Your Biggest Investment
One of the most difficult decisions to make when buying new clubs is what type of irons to buy. Part of the problem is that if you ask ten people, you’re going to get ten different answers. In this buyer’s guide, I’ll discuss what your choices are, the two major competing theories on what you should play, and, of course, I’ll give you my thoughts.
Types of Irons
For those of you that read Golf Digest’s “Hot List” (I’ll tell you why you should stop doing that some other time), you’re probably familiar with their categories for irons. Though my disdain for the Hot List is immeasurable, I will give them credit for creating useful categories: Players Irons, Game Improvement, and Super Game Improvement. Here are the characteristics you can expect to see in each type of iron:
Generally, these are going to be the smallest (heel to toe) and thinnest (top line and sole) irons, and they will have the least amount of offset. These are going to be the least forgiving type of irons, they feature shallow cavities or none at all, so missing the sweet spot will be penalized with a loss of distance. The advantage of these clubs is that they make it easier to shape your shots: high, low, left, or right. These irons are favored by “players” or those with lower handicaps.
Game Improvement (GI)
This is that “just right” middle that most of the irons on the shelf fit into. GI clubs will have some offset, a medium sized face, sole, and top line, and they will have cavities of medium depth. These clubs won’t cover up your mistakes as well as the SGI clubs will, but they give you more ability to control your ball flight.
Super Game Improvement (SGI)
These are the clubs designed with the beginner or high handicap player in mind: lots of offset, thick sole, deep cavity, and big, forgiving club faces. They are designed to go the same distance no matter where you hit the ball on the face, and they encourage a high, straight ball flight.
*Please understand that this is just a rough framework. Irons exist on a continuum, not in discrete categories. I provide the categories simply to give you a basis for thinking about iron selection.
Two Schools of Thought: “No Pain, No Gain” vs. “Make the Game Easy”
Go to any golf equipment forum, and you’ll find that the longest, most heated discussions involve who should play what kind of irons. Read enough of those threads and you’ll see that people fall into one of two groups.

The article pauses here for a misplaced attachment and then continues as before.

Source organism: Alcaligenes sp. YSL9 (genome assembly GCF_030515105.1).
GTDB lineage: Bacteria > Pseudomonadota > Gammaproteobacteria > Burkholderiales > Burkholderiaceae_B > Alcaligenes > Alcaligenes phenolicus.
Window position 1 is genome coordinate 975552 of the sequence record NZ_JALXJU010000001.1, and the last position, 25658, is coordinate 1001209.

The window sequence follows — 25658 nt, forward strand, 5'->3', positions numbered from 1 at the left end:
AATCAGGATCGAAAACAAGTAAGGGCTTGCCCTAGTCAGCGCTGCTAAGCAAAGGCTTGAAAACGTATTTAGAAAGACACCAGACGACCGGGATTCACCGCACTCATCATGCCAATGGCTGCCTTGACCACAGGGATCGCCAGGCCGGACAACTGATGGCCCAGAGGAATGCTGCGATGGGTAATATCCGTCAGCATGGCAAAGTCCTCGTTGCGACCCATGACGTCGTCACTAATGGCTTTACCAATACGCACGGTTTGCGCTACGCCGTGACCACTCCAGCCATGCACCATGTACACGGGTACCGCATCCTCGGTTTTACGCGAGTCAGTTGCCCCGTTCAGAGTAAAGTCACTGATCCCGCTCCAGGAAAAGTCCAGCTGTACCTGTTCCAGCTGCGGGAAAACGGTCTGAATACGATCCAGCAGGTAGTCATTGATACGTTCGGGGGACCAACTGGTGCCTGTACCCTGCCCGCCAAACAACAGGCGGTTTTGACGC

“No Pain, No Gain”
“I grew up playing blades, and that’s how I learned be a good player,” is the oft-heard refrain from this group. They believe that if you want to be good, you need to play blades or players clubs so that you can see and feel your misses more acutely. They believe that being penalized in this way will force you to focus on your shots and hit the center of the face. According to this group, playing GI clubs, or, God forbid, SGI clubs, will cause you to be a sloppy ball striker.
Fun fact: these guys all have shrines to Ben Hogan somewhere in their houses.
“Make the Game Easy”
These are the guys trumpeting the fact that KJ Choi has won millions of dollars playing clubs that others would deride as “shovels” (big, chunky SGI irons). They don’t buy into the notion that you need blades to play high level golf (and they have the evidence on their side). These guys claim that they can feel a miss on their oversize irons just as well as they can with a butter knife blade…they’d just rather not suffer the consequences.
My Approach to Iron Selection
First, neither of those two camps is entirely right, neither is entirely wrong.
There’s no debate about the fact that playing with blades will give you more feedback on your mishits than any other kind of club. Whether or not that’s valuable is debatable. If hitting bad shots led you to hit good shots, there would be a lot more good golfers out there. Unfortunately, the reality is that getting feedback is only useful if you know what to do with it.
With regard to the shovel-lovers: yes, absolutely there are guys who play SGI clubs on tour. It’s also true that at that level, they could play with brooms and tennis rackets and still score better than most of us. If someone wants to learn about high level shot making, a club slightly smaller than a minivan can be helpful.
Second, it’s your damn game, do what makes you happy.
As with so many things in golf, you need to start by figuring out what you want to accomplish:
Are you buying a new set because you want the clubs to fix your problems?
Then you probably want the biggest SGI clubs you can find.
Are you buying new clubs as part of a game-improvement plan that includes lessons and practice?
In this case, go ahead and buy something that’s a little ambitious. If you currently play GI clubs, dive into the players irons and figure out how to make them work.
Do you want to shape your shots or would you be happy hitting nothing but high draws?
If the former, you will want a players iron. If the latter, buy something bigger.
Another thing to consider is that most of us should be playing some kind of combo set. The idea of playing an old school 3-PW set is dead, and manufacturers are making it easier than ever to pair more forgiving long irons with short irons that offer more control. Many sets are even built with this idea in mind.
Selecting your irons is one of the toughest equipment choices because you’ll likely be married to them for a number of years. The best thing I can recommend is to decide what you want out of your new irons and be very demanding in finding a new set that will fulfill those desires. Finally, when you make your decision, work with a qualified fitter to make sure every spec matches your swing.
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